I once saw an advertisement in some online sites. It basically says, call this number so we can help you with your purchase.

Say Alice sell something at Bob's Marketplace.

Now, Eve, put an ads in comment section. Anyone can do this actually. However, potential buyers that are not careful probably don't see that and think that the message is genuine. They think if it's not genuine than Bob's must have deleted them. Bob usually do that but often too late.

Contact me at Eve's number for faster customer service.

Eve is fraudulent. She doesn't work for Bob.

Say Charlie saw Eve' ads in comment section.

What happens is, if someone whatsapp Eve, Eve will say they have items and will sell it at below market price, and ask for Charlie to transfer money to Eve's account.

Eve will say things that's obviously a lie. Eve will say she works for Charlie, she will say she has items she doesn't have, the bank accounts may be real but most likely fake.

What will happen is, if Charlie send money to Eve's account, Charlie won't get anything.

Eve is fraudulent.

It's like buying stuffs from eBay. If you use eBay system you can complain if you don't get your item and eBay would refund your money.

However, Eve is not a seller at eBay. Eve is just someone that comment on Bob's market place and make it look as if she works for Bob.

Eve tries to induce Charlie to send money to Eve's account. Once the money reach Eve's account, Eve will withdraw it, empty the account, and run. In Indonesia, criminals often have fake bank accounts.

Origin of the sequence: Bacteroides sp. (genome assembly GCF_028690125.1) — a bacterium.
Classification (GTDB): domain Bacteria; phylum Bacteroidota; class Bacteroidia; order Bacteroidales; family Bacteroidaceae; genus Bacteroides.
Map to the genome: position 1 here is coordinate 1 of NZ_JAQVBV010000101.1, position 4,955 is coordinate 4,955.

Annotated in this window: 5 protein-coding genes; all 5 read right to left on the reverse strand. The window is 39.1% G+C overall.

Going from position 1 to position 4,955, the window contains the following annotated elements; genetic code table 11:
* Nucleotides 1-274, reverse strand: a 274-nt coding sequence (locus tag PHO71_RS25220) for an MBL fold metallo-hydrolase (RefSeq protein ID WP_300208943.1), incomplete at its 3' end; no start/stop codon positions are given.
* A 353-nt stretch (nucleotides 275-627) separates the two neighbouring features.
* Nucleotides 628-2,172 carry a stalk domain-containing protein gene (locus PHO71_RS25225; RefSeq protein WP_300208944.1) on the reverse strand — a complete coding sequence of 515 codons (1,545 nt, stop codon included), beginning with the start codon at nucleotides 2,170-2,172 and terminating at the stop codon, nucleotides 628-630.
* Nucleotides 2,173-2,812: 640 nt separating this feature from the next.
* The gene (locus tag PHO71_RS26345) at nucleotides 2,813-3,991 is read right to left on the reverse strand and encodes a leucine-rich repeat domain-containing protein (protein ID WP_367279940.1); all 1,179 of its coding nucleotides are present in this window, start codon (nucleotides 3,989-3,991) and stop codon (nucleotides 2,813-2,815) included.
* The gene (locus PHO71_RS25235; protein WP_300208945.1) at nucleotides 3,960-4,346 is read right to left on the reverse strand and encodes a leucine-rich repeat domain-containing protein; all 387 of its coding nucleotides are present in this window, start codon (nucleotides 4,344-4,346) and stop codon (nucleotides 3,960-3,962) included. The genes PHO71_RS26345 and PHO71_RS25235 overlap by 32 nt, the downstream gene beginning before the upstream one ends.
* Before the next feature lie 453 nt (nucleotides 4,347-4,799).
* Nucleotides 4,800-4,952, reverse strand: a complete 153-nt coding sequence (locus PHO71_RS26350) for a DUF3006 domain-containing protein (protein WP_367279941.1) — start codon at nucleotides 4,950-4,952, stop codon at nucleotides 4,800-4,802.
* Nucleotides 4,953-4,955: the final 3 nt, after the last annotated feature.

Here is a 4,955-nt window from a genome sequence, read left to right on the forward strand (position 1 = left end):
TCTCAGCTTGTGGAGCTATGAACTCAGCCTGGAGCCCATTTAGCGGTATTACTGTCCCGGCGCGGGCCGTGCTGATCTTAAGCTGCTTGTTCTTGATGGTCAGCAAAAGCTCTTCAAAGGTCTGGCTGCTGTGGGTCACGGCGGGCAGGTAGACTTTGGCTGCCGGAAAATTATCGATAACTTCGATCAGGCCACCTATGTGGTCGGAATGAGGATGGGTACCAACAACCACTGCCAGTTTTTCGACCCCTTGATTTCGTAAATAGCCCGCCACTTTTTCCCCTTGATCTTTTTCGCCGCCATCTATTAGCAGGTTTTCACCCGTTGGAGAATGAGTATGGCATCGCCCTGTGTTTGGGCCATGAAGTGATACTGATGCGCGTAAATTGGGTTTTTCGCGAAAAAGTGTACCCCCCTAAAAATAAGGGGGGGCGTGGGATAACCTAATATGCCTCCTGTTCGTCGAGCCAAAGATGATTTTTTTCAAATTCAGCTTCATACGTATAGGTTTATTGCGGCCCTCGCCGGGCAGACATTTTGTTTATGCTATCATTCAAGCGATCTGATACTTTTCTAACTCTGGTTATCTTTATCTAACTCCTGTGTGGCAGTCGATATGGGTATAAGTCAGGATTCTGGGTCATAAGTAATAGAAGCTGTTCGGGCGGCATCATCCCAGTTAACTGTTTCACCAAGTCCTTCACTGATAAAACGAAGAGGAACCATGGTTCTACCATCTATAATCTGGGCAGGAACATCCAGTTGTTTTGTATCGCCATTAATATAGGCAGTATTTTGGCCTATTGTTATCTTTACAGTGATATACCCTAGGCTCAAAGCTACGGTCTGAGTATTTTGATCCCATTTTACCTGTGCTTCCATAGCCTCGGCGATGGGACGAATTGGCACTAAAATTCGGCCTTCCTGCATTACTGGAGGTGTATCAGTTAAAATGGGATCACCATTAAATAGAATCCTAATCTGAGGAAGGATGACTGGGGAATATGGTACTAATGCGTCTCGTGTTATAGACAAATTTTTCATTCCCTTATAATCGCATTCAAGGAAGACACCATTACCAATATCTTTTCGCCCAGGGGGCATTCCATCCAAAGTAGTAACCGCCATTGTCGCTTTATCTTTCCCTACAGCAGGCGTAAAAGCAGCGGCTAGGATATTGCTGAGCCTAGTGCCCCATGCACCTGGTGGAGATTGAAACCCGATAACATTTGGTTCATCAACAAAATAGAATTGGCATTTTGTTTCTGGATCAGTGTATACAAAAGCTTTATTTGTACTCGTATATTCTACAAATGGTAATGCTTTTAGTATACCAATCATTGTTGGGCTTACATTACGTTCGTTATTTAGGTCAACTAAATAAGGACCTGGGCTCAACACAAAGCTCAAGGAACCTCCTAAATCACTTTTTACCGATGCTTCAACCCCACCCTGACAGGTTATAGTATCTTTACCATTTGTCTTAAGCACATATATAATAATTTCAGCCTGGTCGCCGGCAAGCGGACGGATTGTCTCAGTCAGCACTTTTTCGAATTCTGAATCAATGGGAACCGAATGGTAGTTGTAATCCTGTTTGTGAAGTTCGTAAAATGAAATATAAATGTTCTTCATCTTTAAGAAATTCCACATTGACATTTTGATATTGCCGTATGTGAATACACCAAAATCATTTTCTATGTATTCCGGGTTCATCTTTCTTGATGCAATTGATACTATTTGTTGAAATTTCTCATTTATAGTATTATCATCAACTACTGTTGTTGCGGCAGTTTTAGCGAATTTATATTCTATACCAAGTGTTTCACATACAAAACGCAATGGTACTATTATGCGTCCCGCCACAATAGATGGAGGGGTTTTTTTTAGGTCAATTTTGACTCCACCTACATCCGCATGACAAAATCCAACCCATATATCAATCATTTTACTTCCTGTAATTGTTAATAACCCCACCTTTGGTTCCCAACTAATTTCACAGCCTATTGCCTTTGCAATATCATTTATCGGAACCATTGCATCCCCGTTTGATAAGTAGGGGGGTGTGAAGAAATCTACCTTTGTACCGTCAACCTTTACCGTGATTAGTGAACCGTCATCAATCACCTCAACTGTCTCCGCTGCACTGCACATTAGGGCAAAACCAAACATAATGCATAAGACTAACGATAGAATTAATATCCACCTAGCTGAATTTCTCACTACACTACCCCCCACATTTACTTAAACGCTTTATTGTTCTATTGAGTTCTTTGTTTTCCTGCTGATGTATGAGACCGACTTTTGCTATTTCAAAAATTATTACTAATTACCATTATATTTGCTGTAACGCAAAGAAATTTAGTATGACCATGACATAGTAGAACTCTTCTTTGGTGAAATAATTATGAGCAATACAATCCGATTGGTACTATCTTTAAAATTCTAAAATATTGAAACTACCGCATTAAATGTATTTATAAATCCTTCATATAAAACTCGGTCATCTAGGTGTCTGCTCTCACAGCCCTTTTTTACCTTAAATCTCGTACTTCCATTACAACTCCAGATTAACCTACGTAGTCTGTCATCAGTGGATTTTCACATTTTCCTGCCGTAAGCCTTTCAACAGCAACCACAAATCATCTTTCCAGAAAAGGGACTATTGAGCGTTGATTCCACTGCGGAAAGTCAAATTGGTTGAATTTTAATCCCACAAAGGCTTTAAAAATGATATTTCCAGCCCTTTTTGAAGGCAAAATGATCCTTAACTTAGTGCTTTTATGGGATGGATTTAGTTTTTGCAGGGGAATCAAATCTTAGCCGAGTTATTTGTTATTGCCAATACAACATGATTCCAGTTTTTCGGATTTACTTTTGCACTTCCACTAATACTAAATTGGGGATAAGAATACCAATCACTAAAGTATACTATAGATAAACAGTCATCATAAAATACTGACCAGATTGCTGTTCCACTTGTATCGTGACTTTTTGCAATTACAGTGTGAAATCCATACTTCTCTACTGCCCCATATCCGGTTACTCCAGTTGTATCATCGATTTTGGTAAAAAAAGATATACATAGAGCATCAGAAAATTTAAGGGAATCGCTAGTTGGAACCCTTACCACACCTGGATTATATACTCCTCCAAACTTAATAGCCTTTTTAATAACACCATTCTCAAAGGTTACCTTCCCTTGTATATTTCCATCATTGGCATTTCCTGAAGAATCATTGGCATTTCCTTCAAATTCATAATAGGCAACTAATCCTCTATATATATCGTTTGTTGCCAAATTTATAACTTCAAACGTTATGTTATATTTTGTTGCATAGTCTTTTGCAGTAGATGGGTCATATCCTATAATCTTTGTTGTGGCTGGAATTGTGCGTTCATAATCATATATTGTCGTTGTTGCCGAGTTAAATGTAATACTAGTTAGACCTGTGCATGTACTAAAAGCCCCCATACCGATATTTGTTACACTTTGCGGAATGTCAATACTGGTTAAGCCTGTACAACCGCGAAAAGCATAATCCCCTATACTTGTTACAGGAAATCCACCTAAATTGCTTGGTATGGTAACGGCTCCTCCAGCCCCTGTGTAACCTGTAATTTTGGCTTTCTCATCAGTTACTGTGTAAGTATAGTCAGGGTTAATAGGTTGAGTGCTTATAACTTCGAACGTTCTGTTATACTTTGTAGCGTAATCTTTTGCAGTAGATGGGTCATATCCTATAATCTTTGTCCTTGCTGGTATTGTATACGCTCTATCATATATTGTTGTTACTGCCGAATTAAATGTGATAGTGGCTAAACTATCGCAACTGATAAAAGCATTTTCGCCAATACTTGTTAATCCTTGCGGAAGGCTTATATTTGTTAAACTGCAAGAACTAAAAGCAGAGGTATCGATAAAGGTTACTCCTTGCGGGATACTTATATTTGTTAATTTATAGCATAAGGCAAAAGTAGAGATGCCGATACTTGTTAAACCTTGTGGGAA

However, Charlie is smart. He knows Eve is lying.

So he doesn't send money.

Instead Charlie reports Eve's to cops.

Will the cops arrest Eve?

Someone told me that if Charlie didn't rely on Eve's statement, then no fraud occur yet. So Eve didn't commit any crime. Eve commit any crime only if Charlie is defrauded.

The thing is Eve is pretty much law proof.

If Charlie is dumb, Eve got money.

If Charlie is smart, then Eve doesn't commit any crime.

How would your jurisdiction handle cases like this?

If this is a murder case it's easy.

Eve put poison in Charlie's drink. Charlie doesn't drink. Eve is still guilty of attempted murder. But what about if Eve tries to defraud Charlie?

1 Answer 1


This is going to vary based on jurisdiction.

In Wisconsin, the attempt statute covers all felonies, but it doesn't cover all misdemeanors. The statute says:

Whoever attempts to commit a felony or a crime specified in s. 940.19, 940.195, 943.20, or 943.74 may be fined or imprisoned or both as provided under sub. (1g),

943.20 is in that list, and it just so happens to be the theft statute, which includes theft via fraud. So Eve is out of luck - her attempted theft is a crime, even if she doesn't try to steal the $2500.01 needed to trigger a felony. The penalty listed for attempts is half the sentence you'd get for the completed crime.

But even if this wasn't covered by the attempt statute, once the police start investigating Eve, they'll likely find a victim, or some other crime to charge her with. People who do this sort of thing tend to have a pattern of doing this sort of thing. And I notice she's using the Internet to commit the crime; that means she's involved in systems affecting interstate commerce, and she may be breaking all manner of federal laws in addition to state laws.

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